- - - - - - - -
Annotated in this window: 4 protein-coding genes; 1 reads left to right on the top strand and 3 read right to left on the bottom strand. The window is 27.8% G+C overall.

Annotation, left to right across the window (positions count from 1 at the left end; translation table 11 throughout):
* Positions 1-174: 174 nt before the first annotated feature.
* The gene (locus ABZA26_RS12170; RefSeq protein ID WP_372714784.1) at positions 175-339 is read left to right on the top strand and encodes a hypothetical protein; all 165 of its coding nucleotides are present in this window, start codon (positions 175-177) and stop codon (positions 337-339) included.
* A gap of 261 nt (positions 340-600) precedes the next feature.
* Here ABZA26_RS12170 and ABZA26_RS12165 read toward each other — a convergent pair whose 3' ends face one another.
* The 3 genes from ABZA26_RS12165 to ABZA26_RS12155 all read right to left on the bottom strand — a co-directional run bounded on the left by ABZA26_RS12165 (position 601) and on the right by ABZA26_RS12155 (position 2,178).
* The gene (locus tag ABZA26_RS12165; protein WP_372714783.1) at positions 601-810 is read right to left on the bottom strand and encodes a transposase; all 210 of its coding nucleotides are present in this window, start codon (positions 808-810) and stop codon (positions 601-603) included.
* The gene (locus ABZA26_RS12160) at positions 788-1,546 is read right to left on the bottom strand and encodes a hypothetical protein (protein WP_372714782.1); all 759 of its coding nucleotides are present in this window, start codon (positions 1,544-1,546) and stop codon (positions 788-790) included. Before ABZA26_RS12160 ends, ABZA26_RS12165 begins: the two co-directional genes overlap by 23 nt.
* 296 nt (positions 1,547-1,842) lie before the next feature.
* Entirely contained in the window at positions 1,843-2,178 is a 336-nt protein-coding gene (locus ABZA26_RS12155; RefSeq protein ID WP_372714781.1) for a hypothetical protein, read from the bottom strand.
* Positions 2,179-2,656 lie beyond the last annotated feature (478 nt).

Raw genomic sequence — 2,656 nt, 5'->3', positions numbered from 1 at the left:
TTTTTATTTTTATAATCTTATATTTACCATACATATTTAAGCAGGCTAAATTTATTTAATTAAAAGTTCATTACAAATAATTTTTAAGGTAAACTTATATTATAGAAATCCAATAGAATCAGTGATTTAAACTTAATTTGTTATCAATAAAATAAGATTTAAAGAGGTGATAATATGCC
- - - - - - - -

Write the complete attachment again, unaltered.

Annotated in this window: 4 protein-coding genes; 1 reads left to right on the top strand and 3 read right to left on the bottom strand. The window is 27.8% G+C overall.

Annotation, left to right across the window (positions count from 1 at the left end; translation table 11 throughout):
* Positions 1-174: 174 nt before the first annotated feature.
* The gene (locus ABZA26_RS12170; RefSeq protein ID WP_372714784.1) at positions 175-339 is read left to right on the top strand and encodes a hypothetical protein; all 165 of its coding nucleotides are present in this window, start codon (positions 175-177) and stop codon (positions 337-339) included.
* A gap of 261 nt (positions 340-600) precedes the next feature.
* Here ABZA26_RS12170 and ABZA26_RS12165 read toward each other — a convergent pair whose 3' ends face one another.
* The 3 genes from ABZA26_RS12165 to ABZA26_RS12155 all read right to left on the bottom strand — a co-directional run bounded on the left by ABZA26_RS12165 (position 601) and on the right by ABZA26_RS12155 (position 2,178).
* The gene (locus tag ABZA26_RS12165; protein WP_372714783.1) at positions 601-810 is read right to left on the bottom strand and encodes a transposase; all 210 of its coding nucleotides are present in this window, start codon (positions 808-810) and stop codon (positions 601-603) included.
* The gene (locus ABZA26_RS12160) at positions 788-1,546 is read right to left on the bottom strand and encodes a hypothetical protein (protein WP_372714782.1); all 759 of its coding nucleotides are present in this window, start codon (positions 1,544-1,546) and stop codon (positions 788-790) included. Before ABZA26_RS12160 ends, ABZA26_RS12165 begins: the two co-directional genes overlap by 23 nt.
* 296 nt (positions 1,547-1,842) lie before the next feature.
* Entirely contained in the window at positions 1,843-2,178 is a 336-nt protein-coding gene (locus ABZA26_RS12155; RefSeq protein ID WP_372714781.1) for a hypothetical protein, read from the bottom strand.
* Positions 2,179-2,656 lie beyond the last annotated feature (478 nt).

Raw genomic sequence — 2,656 nt, 5'->3', positions numbered from 1 at the left:
TTTTTATTTTTATAATCTTATATTTACCATACATATTTAAGCAGGCTAAATTTATTTAATTAAAAGTTCATTACAAATAATTTTTAAGGTAAACTTATATTATAGAAATCCAATAGAATCAGTGATTTAAACTTAATTTGTTATCAATAAAATAAGATTTAAAGAGGTGATAATATGCC